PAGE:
"Stay Out Of Automobiles" fared no better than his first attempt and as one of McMurry's last releases remains a cherished collector's item, especially on a vinyl 45 rpm. Not long after, Diamond Recording, Inc. went belly up, another mom and pop label falling victim to companies better able to deliver their merchandise to a national market.

According to the Bible of all blues discographies, Blues Records, 1943-1970, published first by the late Mike Ledbitter, all of the material of McCain's two sessions appeared on a Trumpet LP 701. If so, it would be the Holy Grail of record collectors, fetching, perhaps, thousands of dollars. Having attended hundreds of record conventions during my lifetime, I can truthfully say that I don't think any such animal exists, as independent labels of that era were much more interested in supplying jukeboxes. When queried about the subject, McCain seemed to recall a compilation LP. Both of us would appreciate anyone shedding light on this matter.

Nevertheless, McCain's nine-track Trumpet output was augmented by five tracks by Tiny Kennedy and pianist Clayton Love and reissued as a CD, Strange Kind Of Feelin', on the Acoustic Archive label in 1990 and I agree with its reviewer in DIScoveries magazine, retro rocker Cub Koda--formerly of Brownsville Station (yes, he wrote "Smokin'In The Boys Room") and who at one time toured, fronting the late Hound Dog Taylor's rhythm section of bassist Brewer Phillips and drummer Ted Harvey--that McCain, as instrumentalist, actually plays second fiddle on these selections to Chris Collins, who, in the foreground, shines as lead guitarist. Jerry, himself, never liked this particular CD for an entirely different reason. "If I have the majority of the tracks on it why did they put this other guy's face on the cover like it was his album? What kind of deal is that?" he added with a voice filled with disgust.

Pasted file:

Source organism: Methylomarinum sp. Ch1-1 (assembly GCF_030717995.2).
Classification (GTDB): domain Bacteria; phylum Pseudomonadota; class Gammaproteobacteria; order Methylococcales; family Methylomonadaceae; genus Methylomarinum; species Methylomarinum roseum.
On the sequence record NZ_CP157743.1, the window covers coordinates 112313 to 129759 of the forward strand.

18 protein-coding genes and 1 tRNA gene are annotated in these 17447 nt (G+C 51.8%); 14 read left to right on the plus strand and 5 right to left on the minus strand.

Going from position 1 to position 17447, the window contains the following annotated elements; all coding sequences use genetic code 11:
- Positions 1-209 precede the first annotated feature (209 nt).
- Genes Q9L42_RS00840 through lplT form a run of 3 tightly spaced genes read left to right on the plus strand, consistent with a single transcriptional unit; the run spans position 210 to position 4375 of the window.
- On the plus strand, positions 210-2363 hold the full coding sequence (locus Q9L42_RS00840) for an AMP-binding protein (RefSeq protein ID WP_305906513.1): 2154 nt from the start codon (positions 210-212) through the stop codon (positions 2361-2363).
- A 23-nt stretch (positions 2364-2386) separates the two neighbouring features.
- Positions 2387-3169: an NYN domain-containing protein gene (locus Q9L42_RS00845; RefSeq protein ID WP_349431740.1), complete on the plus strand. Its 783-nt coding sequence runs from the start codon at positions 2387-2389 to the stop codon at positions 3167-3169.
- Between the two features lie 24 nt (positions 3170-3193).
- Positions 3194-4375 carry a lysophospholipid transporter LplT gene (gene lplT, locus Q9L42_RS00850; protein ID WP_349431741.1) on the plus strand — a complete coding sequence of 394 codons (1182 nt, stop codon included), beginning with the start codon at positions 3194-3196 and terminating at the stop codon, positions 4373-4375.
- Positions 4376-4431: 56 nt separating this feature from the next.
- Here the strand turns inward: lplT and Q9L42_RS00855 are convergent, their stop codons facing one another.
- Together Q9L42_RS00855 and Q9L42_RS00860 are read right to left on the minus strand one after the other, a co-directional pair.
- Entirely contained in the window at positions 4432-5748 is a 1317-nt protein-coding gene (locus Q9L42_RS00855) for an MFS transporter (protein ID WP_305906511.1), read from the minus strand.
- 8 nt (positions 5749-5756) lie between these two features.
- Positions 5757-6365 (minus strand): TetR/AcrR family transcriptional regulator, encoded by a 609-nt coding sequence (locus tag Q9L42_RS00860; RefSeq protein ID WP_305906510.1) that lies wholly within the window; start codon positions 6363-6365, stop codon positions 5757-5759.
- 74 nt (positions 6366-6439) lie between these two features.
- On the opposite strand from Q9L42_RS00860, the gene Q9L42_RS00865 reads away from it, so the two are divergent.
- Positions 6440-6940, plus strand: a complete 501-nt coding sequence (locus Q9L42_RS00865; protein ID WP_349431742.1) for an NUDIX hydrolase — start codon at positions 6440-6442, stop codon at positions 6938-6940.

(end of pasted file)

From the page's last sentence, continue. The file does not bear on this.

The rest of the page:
But, despite his lack of success with Trumpet, Jerry McCain was far from throwing in the towel on his recording career. "We weren't that famous, actually kind of scuffling then, but we kept on giggin' in places like Rome, GA, and Birmingham, AL. I was just trying to keep the band together," said Jerry.

However, it wasn't long before Jerry received a phone call that really boosted his career and from none other than Ernie Young of Nashboro records in Nashville. Ernie founded his independent label in the early 50s at first concentrating upon gospel music, but as blues gradually became more in demand, he assigned yet a second logo, Excello, to handle area artists such as Louis Brooks and the Hightoppers, Good Rockin' Sam Beasley with Kid King's Combo, Earl Gaines, and Arthur Gunter, who scored with "Baby Let's Play House" (later covered by Elvis on Sun) as 2047 in 1955. Not only did Young have a lock on a lot of local talent but also by mid-decade he would add that of South Louisiana through a partnership with prolific producer J.D. Miller, who had a studio in Crowley and leased Excello the masters of Lazy Lester, Lightnin' Slim (Otis Hicks), Lonesome Sundown (Cornelius Green), Guitar Gable (Gabriel Perrodin) and King Karl (Bernard Jolivette), Carol Fran, Charles Sheffield, Leroy Washington, and Jimmy Anderson. By the end of the 50s, Young would have soul stylists in his fold like Larry Birdsong, Lillian Offitt, and Roscoe Shelton and even vocal groups like the Marigolds, who charted with "Rollin' Stone (2078)" in 1955 and the Gladiolas who achieved the sensation, "Little Darlin' (2101)" in 1957. In fact, before the 50s expired, Young's label attracted white singers as well and he created the quasi-pop label Nasco to accomodate newcomers like the Crescendos, who authored the '57 blockbuster "Oh Julie (6004)" and legendary South Louisiana drummer, Warren Storm, whose "Prisoner's Song (6015)" made the national Top 100 in 1958.